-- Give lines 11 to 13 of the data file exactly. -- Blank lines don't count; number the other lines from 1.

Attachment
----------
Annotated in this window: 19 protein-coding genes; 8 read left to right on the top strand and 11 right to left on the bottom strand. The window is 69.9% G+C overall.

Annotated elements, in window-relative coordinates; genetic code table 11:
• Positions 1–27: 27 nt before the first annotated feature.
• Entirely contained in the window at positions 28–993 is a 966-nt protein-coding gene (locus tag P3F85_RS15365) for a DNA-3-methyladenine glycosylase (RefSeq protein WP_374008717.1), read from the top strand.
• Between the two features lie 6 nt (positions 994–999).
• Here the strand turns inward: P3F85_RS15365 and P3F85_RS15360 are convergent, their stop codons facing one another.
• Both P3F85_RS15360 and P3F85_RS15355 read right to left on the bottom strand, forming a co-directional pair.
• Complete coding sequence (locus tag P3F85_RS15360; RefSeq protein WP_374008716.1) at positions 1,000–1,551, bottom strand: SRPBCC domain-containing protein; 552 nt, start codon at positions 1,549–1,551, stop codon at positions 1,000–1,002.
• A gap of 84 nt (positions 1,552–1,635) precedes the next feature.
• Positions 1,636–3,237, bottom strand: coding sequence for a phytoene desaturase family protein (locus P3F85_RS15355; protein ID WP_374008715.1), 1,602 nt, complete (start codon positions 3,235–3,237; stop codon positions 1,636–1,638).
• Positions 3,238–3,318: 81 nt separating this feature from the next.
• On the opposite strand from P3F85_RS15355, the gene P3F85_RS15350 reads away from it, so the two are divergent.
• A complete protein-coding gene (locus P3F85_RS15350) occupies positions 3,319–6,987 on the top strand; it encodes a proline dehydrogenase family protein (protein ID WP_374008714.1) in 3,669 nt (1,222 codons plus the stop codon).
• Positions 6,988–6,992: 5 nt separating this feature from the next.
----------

• Positions 3,238–3,318: 81 nt separating this feature from the next.
• On the opposite strand from P3F85_RS15355, the gene P3F85_RS15350 reads away from it, so the two are divergent.
• A complete protein-coding gene (locus P3F85_RS15350) occupies positions 3,319–6,987 on the top strand; it encodes a proline dehydrogenase family protein (protein ID WP_374008714.1) in 3,669 nt (1,222 codons plus the stop codon).